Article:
Australia needs to get back into orbit. In doing so, a new generation of engineers need to learn about the technology and science required to work in space, and all of the trials and tribulations that accompany such technology. Not wanting to state the obvious, but Australia is currently not capable of building the large satellites that we need for our Earth Observation, Telecommunications and Navigation requirements. But, before we give up on any future hope, we are perfectly capable of building nano and micro satellites. In fact, there are many different projects around the country that have undertaken early work in building such satellites, but none that have achieved launch or operations.

It is time that we get these projects into orbit.

Australia should undertake a cubesat satellite competition in an effort to get us back in the space game in a rapid time frame. The competition could involve Australian teams made up of education institutions, together with industry and perhaps even governement agencies.  

To win the Australian Cubesat competition, teams would have to develop, launch and operate a Cubesat form satellite - 1U, 2U or 3U. The satellite would have to make at least 10 orbits, and transmit data taken from within space (whether that be an image, a measurement of some scientific parameter, or something else) back to an Australian ground station. Whilst cubesats are not considered capable enough to be operational satellites, the data that is sent back should demonstrate a real-world concept of a Space Application that can directly benefit Australia.

The first team to achieve the 10 orbits and data back to earth would be awarded the Australian Cubesat First prize of AUD$1Million. The second team to achieve it would be awarded a prize of $500K, and the third team $250K. Overall, the whole competition would cost less than $2Million, and provide a great boost for the Australian Space industry - and likely get Australia back into orbit again, potentially in a big way if all 3 prizes are claimed. Given cubesats can be built and launched for $250K or less, all three prizes would be very attractive.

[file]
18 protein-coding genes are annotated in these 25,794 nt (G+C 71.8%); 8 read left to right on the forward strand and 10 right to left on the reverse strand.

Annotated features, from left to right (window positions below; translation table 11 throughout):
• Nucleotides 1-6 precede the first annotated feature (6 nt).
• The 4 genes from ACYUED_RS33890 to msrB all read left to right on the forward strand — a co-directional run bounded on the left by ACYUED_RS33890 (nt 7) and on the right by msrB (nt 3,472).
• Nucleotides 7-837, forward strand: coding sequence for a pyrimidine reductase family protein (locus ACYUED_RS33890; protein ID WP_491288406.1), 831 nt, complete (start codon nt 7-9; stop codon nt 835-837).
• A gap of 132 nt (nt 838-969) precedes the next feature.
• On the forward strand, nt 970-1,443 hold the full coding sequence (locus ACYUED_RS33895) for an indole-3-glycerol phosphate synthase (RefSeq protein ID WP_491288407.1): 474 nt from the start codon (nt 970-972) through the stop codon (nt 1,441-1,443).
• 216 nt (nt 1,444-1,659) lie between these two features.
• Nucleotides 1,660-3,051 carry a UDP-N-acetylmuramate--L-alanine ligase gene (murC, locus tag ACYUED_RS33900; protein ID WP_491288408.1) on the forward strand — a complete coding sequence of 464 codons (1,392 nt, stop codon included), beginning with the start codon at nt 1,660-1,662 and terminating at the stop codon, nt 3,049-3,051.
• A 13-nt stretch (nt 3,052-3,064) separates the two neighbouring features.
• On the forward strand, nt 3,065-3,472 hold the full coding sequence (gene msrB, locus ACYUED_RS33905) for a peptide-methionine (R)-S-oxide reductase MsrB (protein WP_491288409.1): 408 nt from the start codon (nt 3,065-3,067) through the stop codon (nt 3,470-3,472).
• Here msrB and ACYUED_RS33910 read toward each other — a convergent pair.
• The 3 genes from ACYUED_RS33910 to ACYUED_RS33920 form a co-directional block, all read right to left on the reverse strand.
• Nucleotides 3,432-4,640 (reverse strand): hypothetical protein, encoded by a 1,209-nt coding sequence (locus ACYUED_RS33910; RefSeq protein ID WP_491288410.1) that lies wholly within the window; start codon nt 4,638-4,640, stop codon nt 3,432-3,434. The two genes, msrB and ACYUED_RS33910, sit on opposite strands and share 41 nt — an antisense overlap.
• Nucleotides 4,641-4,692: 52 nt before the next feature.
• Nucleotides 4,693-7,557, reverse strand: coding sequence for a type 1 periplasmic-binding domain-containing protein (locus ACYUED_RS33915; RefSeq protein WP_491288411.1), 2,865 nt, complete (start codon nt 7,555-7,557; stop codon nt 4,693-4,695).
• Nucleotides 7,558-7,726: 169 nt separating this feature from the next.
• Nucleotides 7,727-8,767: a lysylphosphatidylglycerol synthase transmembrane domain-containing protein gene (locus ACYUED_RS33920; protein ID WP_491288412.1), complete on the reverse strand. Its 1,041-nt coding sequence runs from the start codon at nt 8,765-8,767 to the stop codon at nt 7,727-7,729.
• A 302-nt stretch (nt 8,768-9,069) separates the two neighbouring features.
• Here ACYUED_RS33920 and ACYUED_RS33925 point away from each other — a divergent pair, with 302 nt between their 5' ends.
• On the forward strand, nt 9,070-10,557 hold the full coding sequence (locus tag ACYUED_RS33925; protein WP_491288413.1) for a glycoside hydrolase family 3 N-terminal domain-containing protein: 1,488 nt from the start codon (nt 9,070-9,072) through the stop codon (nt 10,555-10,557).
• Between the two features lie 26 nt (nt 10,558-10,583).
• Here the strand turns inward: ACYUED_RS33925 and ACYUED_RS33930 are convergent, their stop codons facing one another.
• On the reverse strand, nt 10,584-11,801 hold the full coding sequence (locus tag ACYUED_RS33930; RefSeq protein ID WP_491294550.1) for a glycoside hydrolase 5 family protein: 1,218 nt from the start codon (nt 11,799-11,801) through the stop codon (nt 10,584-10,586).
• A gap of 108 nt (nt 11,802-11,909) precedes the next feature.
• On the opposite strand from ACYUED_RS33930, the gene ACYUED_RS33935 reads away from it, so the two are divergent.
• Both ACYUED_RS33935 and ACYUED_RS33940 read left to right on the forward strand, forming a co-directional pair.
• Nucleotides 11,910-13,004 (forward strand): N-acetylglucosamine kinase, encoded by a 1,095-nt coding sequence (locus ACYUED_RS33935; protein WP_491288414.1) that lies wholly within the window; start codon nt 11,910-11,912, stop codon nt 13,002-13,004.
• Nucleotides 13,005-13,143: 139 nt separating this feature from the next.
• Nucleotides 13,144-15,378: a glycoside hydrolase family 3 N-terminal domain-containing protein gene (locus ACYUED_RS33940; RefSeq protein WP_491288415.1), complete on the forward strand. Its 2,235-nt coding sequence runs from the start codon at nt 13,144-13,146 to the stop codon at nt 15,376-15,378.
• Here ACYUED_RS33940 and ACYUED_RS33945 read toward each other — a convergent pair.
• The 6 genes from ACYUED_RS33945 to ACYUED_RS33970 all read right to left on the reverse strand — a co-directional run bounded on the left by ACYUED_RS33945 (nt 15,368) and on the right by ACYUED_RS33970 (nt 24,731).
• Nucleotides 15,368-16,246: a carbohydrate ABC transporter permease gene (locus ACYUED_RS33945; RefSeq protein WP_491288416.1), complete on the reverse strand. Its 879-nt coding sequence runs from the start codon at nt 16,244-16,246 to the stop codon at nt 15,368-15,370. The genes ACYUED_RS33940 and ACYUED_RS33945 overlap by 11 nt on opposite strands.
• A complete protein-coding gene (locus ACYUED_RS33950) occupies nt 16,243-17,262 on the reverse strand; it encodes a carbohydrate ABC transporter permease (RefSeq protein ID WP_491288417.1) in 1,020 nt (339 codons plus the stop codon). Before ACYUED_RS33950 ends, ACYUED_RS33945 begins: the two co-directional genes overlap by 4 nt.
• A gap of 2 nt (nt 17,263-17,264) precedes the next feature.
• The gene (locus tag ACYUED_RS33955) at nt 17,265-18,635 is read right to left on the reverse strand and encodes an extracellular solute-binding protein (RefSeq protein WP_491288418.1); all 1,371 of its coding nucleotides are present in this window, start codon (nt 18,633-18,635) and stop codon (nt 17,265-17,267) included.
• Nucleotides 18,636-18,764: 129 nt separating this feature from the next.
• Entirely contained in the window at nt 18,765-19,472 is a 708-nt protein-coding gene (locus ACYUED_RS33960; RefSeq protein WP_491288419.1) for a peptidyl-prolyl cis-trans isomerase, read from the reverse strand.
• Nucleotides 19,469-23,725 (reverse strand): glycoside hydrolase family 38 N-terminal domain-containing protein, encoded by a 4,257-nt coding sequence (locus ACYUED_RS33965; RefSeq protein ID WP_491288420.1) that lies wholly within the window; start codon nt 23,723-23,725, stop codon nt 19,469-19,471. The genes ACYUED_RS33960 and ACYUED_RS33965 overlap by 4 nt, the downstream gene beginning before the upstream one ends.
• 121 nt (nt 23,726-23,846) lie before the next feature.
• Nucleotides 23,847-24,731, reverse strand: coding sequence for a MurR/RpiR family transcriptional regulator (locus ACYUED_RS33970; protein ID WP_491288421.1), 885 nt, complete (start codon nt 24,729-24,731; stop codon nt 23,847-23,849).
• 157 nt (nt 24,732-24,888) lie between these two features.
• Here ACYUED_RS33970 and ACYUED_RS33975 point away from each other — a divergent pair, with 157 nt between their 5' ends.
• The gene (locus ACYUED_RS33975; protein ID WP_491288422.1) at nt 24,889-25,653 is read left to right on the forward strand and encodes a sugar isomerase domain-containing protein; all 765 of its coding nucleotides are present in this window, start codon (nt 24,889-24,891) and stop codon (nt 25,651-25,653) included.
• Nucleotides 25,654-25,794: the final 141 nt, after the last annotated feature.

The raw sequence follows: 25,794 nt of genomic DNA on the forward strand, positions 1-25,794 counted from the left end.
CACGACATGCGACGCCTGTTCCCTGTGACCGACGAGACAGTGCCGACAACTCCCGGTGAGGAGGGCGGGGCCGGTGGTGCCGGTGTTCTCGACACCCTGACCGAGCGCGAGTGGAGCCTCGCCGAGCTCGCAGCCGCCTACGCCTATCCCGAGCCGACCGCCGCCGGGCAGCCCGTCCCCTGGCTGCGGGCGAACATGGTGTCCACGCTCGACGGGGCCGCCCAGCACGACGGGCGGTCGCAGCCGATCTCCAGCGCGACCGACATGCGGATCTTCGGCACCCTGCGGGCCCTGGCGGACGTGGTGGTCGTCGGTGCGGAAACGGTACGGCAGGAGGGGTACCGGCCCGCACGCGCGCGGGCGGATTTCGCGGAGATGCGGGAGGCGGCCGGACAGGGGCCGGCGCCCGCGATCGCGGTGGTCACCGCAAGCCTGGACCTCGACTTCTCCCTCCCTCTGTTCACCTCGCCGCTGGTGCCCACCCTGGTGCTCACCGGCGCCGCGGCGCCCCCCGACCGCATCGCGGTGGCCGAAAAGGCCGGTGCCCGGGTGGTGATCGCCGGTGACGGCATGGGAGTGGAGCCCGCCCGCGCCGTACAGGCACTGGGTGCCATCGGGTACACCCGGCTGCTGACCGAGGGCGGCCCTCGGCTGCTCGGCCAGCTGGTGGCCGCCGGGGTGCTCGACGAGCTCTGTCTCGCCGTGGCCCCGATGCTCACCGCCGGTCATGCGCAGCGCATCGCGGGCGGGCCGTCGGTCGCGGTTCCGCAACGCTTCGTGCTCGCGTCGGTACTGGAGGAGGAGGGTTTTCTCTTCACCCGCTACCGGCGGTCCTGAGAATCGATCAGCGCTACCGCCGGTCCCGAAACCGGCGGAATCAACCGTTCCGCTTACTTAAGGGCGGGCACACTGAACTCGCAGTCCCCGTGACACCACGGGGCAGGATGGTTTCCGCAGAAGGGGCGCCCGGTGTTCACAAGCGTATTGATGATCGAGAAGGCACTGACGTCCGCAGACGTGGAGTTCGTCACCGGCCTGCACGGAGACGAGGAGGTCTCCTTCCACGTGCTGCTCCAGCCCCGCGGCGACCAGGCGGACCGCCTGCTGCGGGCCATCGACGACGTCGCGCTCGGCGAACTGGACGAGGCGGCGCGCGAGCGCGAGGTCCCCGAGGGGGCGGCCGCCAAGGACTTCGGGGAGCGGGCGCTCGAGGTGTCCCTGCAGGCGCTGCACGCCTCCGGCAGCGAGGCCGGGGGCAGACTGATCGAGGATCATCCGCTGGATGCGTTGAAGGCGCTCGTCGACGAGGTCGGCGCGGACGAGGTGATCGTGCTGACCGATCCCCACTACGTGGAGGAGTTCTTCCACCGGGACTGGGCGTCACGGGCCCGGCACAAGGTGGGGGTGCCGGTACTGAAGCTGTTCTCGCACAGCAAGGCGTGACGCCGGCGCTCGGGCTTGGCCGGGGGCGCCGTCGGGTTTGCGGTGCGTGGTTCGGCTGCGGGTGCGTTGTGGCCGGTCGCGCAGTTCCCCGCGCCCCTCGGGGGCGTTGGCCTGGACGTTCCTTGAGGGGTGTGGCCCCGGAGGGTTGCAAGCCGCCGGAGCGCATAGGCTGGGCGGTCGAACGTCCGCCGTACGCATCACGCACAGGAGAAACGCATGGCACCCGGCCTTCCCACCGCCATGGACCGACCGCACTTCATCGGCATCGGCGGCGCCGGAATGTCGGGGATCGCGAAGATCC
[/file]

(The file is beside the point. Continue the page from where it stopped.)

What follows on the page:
Prize money could be provided by the Australian Government Space Policy Unit, perhaps in conjunction with Australian Industry and Private Donors as sponsors. If no-one claims the prize, the money is safe. Prizes have been shown to provide 10 to 40 times the return on investment, so given the Australian Space Research Program relies on a funding matched model, a 10+ return on investment, with payout only upon success, provides a much better return for the Australian Government in stimulating industry.

The Australian Cubesat competition would likely create at least 3 flight proven satellite operations in Australia, and a series of teams and engineers that would be dedicated to both learning, and applying their skills in real world space applications. It would stimulate the Australian Space industry across a range of areas, and allow more complex and capable follow on missions to be envisaged that can address Australian issues using space technologies. It would also be an outstanding educational opportunity for many Australian Universities and even schools to get involved in, and would serve to inspire a young generation into maths, science and engineering fields.

I would love to hear feedback from everyone on such a prize - do you think its a good idea? how could it be improved?